Tchaikovsky: Sleeping Beauty

Sleeping Beauty, op.66
Mikhail Pletnev, conductor
DG 457 634-2
Purchase via RNO


BBC's Fourth Most Listened To Recording of Past 75 Years


Gramophone Magazine

... That Pletnev knows and loves this score was already obvious from his own piano arrangements of parts of it, and their recordings ... . And if ever proof was needed of the pianist's ability to transfer completely intact to the orchestra his own special brand of fantasy and superfine articulacy, this is it. Hardly a minute passes without one's ear being enchanted by an affective gesture of the utmost precision, poise and sensitivity (all the various solos are superbly done)... .
If you need convincing, try the last ten minutes of Act 2 — a symphonic impression of the 100-year sleep, owing not a little to Wagner in its methods and to something of the magical workings of Tchaikovsky's own sea music for The Tempest - and ask yourself if you have ever heard it as atmospherically shaded; the subtle glints of Tchaikovsky's wonderful orchestration as well caught; or the transition from static contemplation, through the kiss, to genuinely joyful activity, as well-gauged. A very special combination of all the right choices made as regards dynamics, tempo and differentiation of mood and, like so much else in this performance, a scene whose potential I cannot recall having been as fully realized as it is here.
... The DG sound for Pletnev is as vibrant as you could wish, with deeper perspectives and a superbly managed ambience, with the magical scenes bathed in the appropriate enchanted halo, yet the textures kept clear in the active, louder sections of the score.

What an absolutely stunning pair of discs! Never have I heard such Tchaikovsky on disc. Pletnev's feel for the Tchaikovsky ballets is well known to those who know his miraculous piano transcriptions of extracts from both The Nutcracker and The Sleeping Beauty, but even they will be knocked out by these discs. The feel for the idiom is unerring, the playing is marvellous and the DG engineers have really come to terms with the acoustics of the Great Hall of the Moscow State Conservatory. ? On the best sound system I used to listen to these discs, the sound was rivetting. The dynamic range is huge, but still domestically believable, and the whole is immensely involving.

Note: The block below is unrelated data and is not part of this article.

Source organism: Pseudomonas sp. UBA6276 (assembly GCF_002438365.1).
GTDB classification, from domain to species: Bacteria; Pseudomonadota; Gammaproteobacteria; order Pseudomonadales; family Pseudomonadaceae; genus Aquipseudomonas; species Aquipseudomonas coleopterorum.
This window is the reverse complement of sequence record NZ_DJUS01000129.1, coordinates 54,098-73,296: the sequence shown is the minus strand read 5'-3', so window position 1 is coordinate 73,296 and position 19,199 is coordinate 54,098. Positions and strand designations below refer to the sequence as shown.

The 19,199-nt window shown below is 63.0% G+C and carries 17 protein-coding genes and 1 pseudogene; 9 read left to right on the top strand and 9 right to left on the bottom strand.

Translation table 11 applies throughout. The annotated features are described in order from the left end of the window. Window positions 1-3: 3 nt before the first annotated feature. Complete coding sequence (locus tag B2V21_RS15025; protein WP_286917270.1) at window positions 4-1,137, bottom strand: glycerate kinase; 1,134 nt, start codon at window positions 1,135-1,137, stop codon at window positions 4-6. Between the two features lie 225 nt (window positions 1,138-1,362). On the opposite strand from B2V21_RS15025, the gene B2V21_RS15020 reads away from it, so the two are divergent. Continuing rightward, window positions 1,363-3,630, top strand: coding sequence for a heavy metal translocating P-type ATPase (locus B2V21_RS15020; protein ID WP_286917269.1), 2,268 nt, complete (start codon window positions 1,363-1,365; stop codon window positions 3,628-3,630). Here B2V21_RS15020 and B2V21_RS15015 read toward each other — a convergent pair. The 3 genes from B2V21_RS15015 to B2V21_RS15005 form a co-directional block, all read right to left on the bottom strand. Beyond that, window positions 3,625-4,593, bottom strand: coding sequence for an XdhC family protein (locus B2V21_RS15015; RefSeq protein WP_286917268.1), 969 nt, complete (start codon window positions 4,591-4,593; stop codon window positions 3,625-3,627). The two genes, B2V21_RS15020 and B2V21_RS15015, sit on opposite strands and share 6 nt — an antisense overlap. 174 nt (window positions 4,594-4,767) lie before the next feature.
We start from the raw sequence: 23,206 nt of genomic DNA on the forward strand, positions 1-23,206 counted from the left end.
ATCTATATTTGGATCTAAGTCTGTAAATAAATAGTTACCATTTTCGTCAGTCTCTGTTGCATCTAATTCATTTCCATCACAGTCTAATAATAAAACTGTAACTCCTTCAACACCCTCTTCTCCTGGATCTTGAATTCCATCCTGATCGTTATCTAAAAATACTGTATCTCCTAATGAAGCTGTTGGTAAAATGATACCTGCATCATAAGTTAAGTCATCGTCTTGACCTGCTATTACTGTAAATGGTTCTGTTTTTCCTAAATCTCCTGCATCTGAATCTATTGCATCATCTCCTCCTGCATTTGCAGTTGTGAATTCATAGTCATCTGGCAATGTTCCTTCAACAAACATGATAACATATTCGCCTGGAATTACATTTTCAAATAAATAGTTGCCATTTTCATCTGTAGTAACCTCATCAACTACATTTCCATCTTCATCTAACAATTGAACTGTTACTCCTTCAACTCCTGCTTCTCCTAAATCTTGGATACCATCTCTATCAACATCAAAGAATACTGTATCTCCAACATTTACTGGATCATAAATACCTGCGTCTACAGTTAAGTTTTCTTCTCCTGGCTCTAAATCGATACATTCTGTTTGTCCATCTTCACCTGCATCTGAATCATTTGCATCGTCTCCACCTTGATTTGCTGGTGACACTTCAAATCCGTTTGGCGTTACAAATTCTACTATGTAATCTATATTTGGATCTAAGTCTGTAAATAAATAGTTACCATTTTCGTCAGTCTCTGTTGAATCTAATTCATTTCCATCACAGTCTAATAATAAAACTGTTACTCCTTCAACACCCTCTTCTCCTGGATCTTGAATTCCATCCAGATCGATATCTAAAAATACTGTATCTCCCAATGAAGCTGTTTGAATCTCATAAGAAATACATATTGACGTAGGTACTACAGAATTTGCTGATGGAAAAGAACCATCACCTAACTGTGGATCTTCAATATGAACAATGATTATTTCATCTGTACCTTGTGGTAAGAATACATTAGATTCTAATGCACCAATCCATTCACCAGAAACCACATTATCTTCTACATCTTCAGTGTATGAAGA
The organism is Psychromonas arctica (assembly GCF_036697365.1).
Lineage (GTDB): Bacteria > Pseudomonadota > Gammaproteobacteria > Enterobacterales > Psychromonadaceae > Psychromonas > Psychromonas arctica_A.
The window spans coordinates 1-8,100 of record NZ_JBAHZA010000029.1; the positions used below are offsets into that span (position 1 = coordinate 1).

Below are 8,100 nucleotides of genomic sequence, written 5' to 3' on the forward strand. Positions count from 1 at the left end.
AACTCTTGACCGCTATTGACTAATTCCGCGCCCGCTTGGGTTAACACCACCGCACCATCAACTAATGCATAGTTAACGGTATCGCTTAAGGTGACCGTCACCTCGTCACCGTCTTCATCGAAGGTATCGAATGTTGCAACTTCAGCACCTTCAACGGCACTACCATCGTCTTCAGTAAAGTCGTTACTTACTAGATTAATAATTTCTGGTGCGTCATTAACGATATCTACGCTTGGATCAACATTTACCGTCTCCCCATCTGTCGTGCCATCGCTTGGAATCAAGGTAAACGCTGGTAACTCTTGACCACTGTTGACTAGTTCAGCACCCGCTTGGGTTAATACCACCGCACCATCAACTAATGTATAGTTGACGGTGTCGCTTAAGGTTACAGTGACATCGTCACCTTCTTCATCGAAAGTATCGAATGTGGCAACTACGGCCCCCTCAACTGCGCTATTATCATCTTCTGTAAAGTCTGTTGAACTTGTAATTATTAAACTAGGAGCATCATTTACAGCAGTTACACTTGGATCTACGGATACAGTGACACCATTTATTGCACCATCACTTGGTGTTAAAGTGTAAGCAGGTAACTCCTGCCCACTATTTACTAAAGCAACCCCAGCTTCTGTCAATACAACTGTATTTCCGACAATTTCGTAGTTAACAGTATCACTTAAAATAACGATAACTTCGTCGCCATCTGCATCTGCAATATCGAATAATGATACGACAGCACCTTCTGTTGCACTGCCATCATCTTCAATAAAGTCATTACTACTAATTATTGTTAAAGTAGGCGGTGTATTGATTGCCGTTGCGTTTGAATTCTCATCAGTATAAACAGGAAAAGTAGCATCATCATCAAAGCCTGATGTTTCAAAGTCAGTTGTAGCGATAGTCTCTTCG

Fanfare Magazine

... A fine performance of Tchaikovsky's ballet score. ... The orchestra plays with considerable expression, precision, rhythmic vitality, and dynamic range. ... It actually sounds as if the producer set up a few mikes in front of the orchestra and merely rolled the tapes—the recording doesn't sound "produced." ... Anyone who purchases this "new" Pletnev recording will be getting a high-quality Sleeping Beauty.

BBC Music Magazine

Pletnev and his Russian National Orchestra present a brilliantly high-flying account, keenly responsive to the music's symphonicism and poetics.... an elegantly virtuoso performance that grows in stature on repeated listening. Pletnev's concern for detail, balance and timbre is impeccable, with tight discipline, Technicolor articulation and subtle timing very much the order of the day... Pletnev's climatic view, his rejection of gratuitous histrionics or sentimentality, and the superlative involvement of his players, is of a special order... The Act III variations quite take the breath away.

What They’re Saying

"I saw the greatest orchestra in the world play Friday night. If you think that's hyperbole, ask anyone who was in Yardley Hall that night. The Russian National Orchestra is the Rolls-Royce of orchestras, no ordinary ensemble."

The Kansas City Star